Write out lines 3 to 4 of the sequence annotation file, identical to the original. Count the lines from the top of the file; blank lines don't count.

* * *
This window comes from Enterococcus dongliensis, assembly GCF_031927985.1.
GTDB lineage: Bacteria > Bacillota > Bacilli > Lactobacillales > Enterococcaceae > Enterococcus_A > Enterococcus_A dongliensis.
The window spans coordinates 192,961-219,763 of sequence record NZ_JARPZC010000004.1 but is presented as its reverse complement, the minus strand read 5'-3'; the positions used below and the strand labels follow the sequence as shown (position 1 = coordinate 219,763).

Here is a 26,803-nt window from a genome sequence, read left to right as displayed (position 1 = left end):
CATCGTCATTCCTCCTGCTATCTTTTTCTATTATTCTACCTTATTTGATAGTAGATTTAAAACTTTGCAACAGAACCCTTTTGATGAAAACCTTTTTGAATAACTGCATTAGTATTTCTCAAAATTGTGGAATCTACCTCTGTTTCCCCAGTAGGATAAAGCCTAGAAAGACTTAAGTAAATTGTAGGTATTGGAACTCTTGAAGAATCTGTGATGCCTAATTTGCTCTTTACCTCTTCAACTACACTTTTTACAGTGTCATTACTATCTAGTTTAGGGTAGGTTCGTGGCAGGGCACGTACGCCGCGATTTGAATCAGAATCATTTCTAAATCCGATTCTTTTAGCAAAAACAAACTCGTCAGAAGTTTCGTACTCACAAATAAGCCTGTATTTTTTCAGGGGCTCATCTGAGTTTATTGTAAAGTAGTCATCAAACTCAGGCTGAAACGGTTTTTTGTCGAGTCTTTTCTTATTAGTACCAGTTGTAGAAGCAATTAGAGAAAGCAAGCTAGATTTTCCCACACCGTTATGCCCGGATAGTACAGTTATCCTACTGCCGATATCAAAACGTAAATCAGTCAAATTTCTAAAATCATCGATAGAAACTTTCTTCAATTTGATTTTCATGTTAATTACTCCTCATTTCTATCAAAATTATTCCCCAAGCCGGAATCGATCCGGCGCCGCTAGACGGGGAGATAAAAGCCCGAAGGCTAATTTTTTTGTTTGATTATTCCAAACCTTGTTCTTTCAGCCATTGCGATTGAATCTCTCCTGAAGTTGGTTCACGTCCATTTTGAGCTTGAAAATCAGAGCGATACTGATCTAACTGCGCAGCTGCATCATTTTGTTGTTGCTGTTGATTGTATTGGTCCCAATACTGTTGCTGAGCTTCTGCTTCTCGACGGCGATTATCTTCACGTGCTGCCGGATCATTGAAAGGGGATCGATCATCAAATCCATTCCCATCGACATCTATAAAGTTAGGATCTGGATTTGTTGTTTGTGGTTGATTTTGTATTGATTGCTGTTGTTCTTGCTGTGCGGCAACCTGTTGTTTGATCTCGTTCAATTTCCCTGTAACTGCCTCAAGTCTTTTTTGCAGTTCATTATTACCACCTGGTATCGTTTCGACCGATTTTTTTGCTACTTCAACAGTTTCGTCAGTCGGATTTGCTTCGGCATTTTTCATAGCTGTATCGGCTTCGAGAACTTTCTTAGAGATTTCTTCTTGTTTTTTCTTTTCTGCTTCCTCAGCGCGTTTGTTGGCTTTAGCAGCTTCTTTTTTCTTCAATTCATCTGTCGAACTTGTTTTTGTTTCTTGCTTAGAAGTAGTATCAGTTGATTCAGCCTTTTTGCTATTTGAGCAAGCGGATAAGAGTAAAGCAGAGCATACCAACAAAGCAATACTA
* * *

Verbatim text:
The window spans coordinates 192,961-219,763 of sequence record NZ_JARPZC010000004.1 but is presented as its reverse complement, the minus strand read 5'-3'; the positions used below and the strand labels follow the sequence as shown (position 1 = coordinate 219,763).

Here is a 26,803-nt window from a genome sequence, read left to right as displayed (position 1 = left end):